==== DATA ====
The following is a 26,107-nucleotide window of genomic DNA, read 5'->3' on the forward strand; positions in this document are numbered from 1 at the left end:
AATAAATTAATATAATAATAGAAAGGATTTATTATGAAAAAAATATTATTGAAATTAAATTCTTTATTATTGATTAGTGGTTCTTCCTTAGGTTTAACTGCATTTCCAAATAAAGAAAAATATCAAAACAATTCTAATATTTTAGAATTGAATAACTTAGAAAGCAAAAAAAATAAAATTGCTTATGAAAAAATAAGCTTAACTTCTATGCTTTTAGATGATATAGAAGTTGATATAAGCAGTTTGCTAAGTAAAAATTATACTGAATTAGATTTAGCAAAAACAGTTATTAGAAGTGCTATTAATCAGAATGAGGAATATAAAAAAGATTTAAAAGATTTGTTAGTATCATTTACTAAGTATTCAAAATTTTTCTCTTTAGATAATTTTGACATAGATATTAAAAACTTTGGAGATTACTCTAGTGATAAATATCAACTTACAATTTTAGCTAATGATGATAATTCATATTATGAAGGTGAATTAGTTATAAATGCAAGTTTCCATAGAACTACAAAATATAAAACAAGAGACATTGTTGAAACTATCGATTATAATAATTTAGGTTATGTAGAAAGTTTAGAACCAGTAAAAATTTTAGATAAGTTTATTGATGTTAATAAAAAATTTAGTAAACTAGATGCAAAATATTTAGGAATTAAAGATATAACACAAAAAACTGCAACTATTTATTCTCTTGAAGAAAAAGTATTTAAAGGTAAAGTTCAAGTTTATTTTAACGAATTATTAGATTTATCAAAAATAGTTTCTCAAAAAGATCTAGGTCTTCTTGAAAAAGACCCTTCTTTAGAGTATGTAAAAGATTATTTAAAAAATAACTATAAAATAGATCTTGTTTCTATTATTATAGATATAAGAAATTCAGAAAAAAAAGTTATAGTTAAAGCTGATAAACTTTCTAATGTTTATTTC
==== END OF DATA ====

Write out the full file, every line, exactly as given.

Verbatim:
The following is a 26,107-nucleotide window of genomic DNA, read 5'->3' on the forward strand; positions in this document are numbered from 1 at the left end:
AATAAATTAATATAATAATAGAAAGGATTTATTATGAAAAAAATATTATTGAAATTAAATTCTTTATTATTGATTAGTGGTTCTTCCTTAGGTTTAACTGCATTTCCAAATAAAGAAAAATATCAAAACAATTCTAATATTTTAGAATTGAATAACTTAGAAAGCAAAAAAAATAAAATTGCTTATGAAAAAATAAGCTTAACTTCTATGCTTTTAGATGATATAGAAGTTGATATAAGCAGTTTGCTAAGTAAAAATTATACTGAATTAGATTTAGCAAAAACAGTTATTAGAAGTGCTATTAATCAGAATGAGGAATATAAAAAAGATTTAAAAGATTTGTTAGTATCATTTACTAAGTATTCAAAATTTTTCTCTTTAGATAATTTTGACATAGATATTAAAAACTTTGGAGATTACTCTAGTGATAAATATCAACTTACAATTTTAGCTAATGATGATAATTCATATTATGAAGGTGAATTAGTTATAAATGCAAGTTTCCATAGAACTACAAAATATAAAACAAGAGACATTGTTGAAACTATCGATTATAATAATTTAGGTTATGTAGAAAGTTTAGAACCAGTAAAAATTTTAGATAAGTTTATTGATGTTAATAAAAAATTTAGTAAACTAGATGCAAAATATTTAGGAATTAAAGATATAACACAAAAAACTGCAACTATTTATTCTCTTGAAGAAAAAGTATTTAAAGGTAAAGTTCAAGTTTATTTTAACGAATTATTAGATTTATCAAAAATAGTTTCTCAAAAAGATCTAGGTCTTCTTGAAAAAGACCCTTCTTTAGAGTATGTAAAAGATTATTTAAAAAATAACTATAAAATAGATCTTGTTTCTATTATTATAGATATAAGAAATTCAGAAAAAAAAGTTATAGTTAAAGCTGATAAACTTTCTAATGTTTATTTC